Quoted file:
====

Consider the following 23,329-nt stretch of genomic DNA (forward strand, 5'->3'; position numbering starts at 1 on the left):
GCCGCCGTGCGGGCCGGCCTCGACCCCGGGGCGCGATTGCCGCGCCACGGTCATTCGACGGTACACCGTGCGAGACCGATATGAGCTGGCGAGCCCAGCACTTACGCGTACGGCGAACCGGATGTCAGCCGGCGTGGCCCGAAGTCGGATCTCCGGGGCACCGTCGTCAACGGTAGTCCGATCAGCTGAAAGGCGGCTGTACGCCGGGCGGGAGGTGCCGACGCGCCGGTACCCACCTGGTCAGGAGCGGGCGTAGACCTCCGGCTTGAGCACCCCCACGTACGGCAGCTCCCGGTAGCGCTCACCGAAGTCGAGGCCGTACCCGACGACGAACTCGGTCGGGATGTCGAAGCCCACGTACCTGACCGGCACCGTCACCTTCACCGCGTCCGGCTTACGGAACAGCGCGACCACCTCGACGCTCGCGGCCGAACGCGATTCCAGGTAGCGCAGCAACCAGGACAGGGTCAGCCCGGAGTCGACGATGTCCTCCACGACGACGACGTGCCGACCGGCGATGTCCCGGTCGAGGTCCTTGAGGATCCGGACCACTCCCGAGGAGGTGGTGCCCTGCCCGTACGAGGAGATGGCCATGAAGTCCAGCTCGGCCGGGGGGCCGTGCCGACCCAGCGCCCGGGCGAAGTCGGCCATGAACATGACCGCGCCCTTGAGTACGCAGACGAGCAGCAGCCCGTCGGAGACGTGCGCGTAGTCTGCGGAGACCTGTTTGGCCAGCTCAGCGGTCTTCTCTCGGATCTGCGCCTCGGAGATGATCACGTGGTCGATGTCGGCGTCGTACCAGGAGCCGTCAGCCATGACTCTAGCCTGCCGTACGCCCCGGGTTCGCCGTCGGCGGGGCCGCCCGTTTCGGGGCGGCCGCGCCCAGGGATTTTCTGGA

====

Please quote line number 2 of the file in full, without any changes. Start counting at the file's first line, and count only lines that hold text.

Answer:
GCCGCCGTGCGGGCCGGCCTCGACCCCGGGGCGCGATTGCCGCGCCACGGTCATTCGACGGTACACCGTGCGAGACCGATATGAGCTGGCGAGCCCAGCACTTACGCGTACGGCGAACCGGATGTCAGCCGGCGTGGCCCGAAGTCGGATCTCCGGGGCACCGTCGTCAACGGTAGTCCGATCAGCTGAAAGGCGGCTGTACGCCGGGCGGGAGGTGCCGACGCGCCGGTACCCACCTGGTCAGGAGCGGGCGTAGACCTCCGGCTTGAGCACCCCCACGTACGGCAGCTCCCGGTAGCGCTCACCGAAGTCGAGGCCGTACCCGACGACGAACTCGGTCGGGATGTCGAAGCCCACGTACCTGACCGGCACCGTCACCTTCACCGCGTCCGGCTTACGGAACAGCGCGACCACCTCGACGCTCGCGGCCGAACGCGATTCCAGGTAGCGCAGCAACCAGGACAGGGTCAGCCCGGAGTCGACGATGTCCTCCACGACGACGACGTGCCGACCGGCGATGTCCCGGTCGAGGTCCTTGAGGATCCGGACCACTCCCGAGGAGGTGGTGCCCTGCCCGTACGAGGAGATGGCCATGAAGTCCAGCTCGGCCGGGGGGCCGTGCCGACCCAGCGCCCGGGCGAAGTCGGCCATGAACATGACCGCGCCCTTGAGTACGCAGACGAGCAGCAGCCCGTCGGAGACGTGCGCGTAGTCTGCGGAGACCTGTTTGGCCAGCTCAGCGGTCTTCTCTCGGATCTGCGCCTCGGAGATGATCACGTGGTCGATGTCGGCGTCGTACCAGGAGCCGTCAGCCATGACTCTAGCCTGCCGTACGCCCCGGGTTCGCCGTCGGCGGGGCCGCCCGTTTCGGGGCGGCCGCGCCCAGGGATTTTCTGGA